When I run echo $SHELL the output says /bin/tcsh which means that I am running a tcsh shell. But for example when I issue the following command

alias emacs 'emacs -nw' 

I get the following error:

bash: alias: emacs: not found
bash: alias: emacs -nw: not found

and when I issue alias emacs="emacs -nw" it runs fine!

This is confusing since I am running tcsh but the commands are interpreted by bash.

What could be the reason?

  • tcsh/csh has its current shell in $shell – HongboZhu Jul 3 '19 at 13:19

$SHELL is not necessarily your current shell, it is the default login shell. To check the shell you are using, try

ps $$

This should work on most recent Unix/Linux with a ps that supports the BSD syntax. Otherwise, this is the portable (POSIX) way

ps -p $$

That should return something like this if you are running tcsh:

8773 pts/10   00:00:00 tcsh

If you want to have tcsh be your default shell, use chsh to set it.

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  • Do you know how can I check that which config file is loaded? (which bashrc) – coffeMug Oct 16 '13 at 13:24
  • @Coffe_Mug not sure what you mean. You can set the default shell with chsh, .bashrc will only be read if you are i) running bash and ii) running it as an interactive, non-login shell. How are you logging into this machine? – terdon Oct 16 '13 at 13:26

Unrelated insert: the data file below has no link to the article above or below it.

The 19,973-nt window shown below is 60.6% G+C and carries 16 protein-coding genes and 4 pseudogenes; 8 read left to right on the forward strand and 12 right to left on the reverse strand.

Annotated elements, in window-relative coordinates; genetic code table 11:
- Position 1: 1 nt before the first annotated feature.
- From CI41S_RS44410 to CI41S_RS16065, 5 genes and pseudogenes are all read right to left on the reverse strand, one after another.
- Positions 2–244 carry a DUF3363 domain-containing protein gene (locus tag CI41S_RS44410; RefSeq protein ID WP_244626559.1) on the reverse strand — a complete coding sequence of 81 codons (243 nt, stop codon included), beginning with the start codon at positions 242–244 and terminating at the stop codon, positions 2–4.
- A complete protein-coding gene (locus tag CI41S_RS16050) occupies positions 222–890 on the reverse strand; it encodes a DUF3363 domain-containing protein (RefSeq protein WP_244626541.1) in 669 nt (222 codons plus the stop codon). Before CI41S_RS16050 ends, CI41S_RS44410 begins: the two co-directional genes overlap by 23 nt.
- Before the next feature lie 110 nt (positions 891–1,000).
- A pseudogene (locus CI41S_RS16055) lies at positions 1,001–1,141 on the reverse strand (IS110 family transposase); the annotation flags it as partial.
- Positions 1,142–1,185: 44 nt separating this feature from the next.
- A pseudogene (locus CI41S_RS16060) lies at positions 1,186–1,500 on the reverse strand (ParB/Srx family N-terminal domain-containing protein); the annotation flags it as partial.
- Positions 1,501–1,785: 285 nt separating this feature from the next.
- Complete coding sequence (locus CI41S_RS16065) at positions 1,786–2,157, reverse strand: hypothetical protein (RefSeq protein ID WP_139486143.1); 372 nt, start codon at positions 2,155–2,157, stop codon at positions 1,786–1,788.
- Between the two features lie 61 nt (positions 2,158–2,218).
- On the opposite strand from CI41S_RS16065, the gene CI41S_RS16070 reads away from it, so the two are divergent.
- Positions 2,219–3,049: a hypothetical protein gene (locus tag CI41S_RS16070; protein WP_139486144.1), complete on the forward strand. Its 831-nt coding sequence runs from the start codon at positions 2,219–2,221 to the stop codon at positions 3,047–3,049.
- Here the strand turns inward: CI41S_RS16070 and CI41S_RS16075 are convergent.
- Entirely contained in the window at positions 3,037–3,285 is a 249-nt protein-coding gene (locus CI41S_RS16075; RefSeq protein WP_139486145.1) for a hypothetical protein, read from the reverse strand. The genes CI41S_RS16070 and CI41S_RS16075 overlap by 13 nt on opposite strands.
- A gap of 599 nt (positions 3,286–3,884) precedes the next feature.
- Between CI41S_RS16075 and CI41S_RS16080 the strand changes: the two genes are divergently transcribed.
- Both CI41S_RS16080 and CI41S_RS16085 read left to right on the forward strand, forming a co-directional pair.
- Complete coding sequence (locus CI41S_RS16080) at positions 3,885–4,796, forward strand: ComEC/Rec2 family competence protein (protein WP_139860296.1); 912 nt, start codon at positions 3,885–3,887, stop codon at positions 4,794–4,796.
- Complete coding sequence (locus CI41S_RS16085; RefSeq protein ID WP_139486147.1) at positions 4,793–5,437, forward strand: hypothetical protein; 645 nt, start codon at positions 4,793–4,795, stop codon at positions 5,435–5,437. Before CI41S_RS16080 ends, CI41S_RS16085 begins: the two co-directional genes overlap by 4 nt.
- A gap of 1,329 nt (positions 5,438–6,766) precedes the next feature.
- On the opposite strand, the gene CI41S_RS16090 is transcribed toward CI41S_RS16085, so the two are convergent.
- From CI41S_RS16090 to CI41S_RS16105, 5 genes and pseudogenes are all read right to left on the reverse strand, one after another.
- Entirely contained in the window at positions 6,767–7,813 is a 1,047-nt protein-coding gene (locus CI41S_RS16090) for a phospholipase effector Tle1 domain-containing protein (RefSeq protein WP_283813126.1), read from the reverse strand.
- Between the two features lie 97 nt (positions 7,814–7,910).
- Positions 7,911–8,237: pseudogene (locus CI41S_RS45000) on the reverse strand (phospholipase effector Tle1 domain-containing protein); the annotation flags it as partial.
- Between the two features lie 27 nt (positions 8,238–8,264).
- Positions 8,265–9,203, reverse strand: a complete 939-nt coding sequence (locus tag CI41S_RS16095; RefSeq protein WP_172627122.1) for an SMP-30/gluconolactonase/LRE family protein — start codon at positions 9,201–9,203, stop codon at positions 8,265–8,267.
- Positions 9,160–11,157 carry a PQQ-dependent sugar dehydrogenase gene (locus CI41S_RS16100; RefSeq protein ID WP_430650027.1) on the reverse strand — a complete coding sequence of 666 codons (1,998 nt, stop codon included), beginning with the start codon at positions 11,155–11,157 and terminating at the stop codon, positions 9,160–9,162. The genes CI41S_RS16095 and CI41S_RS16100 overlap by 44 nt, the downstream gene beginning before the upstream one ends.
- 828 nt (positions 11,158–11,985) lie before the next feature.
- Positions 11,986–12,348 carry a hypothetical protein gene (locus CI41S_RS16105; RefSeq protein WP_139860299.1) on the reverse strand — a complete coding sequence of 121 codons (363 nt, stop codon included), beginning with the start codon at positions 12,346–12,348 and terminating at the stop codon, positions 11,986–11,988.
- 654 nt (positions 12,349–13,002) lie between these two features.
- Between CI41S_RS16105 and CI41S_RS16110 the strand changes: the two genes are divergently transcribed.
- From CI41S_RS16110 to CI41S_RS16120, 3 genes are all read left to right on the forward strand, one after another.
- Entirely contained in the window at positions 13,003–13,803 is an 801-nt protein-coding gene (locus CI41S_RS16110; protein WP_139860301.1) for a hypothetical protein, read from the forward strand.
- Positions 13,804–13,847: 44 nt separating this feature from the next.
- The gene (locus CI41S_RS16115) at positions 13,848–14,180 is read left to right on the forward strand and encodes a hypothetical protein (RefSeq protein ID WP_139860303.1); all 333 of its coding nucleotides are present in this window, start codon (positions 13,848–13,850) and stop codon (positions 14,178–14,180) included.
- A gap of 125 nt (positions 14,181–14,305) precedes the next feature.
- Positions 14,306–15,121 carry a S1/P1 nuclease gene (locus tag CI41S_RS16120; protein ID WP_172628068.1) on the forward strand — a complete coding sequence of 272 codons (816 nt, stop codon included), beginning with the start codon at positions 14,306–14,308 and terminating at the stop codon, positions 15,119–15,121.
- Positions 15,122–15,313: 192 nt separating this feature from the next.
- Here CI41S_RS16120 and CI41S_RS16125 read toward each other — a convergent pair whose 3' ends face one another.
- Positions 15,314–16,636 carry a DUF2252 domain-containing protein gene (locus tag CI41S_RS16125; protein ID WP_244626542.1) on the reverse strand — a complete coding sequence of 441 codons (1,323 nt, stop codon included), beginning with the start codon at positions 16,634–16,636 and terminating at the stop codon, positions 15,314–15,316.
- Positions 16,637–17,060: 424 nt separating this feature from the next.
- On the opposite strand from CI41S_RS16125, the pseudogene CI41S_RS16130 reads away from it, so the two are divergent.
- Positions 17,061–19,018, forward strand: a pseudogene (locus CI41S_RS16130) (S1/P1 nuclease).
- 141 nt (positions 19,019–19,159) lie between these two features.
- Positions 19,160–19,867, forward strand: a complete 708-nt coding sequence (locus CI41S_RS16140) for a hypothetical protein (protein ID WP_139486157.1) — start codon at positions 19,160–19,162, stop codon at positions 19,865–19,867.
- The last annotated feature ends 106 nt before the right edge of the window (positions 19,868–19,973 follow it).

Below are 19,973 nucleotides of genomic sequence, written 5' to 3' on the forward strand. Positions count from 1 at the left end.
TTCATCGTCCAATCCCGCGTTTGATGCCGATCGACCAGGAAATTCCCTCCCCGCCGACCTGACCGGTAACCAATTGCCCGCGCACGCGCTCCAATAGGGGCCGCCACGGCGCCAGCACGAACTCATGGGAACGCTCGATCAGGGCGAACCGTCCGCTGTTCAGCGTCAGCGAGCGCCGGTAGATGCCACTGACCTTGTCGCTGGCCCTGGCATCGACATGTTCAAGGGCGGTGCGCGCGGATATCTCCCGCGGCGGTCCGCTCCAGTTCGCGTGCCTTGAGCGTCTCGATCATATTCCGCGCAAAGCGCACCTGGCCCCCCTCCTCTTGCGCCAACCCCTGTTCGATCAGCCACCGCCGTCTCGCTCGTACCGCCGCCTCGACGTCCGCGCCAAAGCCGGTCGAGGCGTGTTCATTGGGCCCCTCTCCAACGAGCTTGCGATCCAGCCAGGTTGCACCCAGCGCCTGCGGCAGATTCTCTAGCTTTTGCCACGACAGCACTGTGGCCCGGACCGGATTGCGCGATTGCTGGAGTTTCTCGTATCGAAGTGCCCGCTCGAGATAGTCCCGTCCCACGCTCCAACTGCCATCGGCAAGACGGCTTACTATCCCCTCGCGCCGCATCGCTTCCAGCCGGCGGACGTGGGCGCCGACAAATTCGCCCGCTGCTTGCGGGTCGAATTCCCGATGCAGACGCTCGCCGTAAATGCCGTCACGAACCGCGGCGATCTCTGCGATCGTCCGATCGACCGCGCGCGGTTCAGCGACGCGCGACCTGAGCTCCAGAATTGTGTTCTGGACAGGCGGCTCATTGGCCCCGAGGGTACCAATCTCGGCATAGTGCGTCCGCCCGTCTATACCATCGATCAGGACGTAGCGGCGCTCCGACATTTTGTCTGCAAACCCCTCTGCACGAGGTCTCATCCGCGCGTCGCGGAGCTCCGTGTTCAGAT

• I have a script which starts this bash shell from a tcsh shell. – coffeMug Oct 16 '13 at 13:28
  • 4
    Why not just ps $$ – cjm Oct 16 '13 at 15:13
  • 1
    @cjm why not indeed, answer edited. – terdon Oct 16 '13 at 15:17

From the command line, you can also use the $0 variable to determine which shell you are using. e.g.:

~$ echo $0

~$ ksh
$ echo $0

Note: you cannot determine the shell using $0 within a script, because $0 will be the script itself.

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This works for linux:

lsof -a -p $$ -d txt

or, if you need a stronger selection (more systems):

lsof -a +D /bin +D /usr/bin -p $$ -d txt
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This is an amendment to all of the better answers above. I had a tiny issue identifying dash at one point; seemed right to share:

curl -fsSL http://www.in-ulm.de/~mascheck/various/whatshell/whatshell.sh | sh
ash (dash ff)

curl -fsSL http://www.in-ulm.de/~mascheck/various/whatshell/whatshell.sh | bash
bash 4.3.30(1)-release

Good for troubleshooting in tight spots is all. Cheers.

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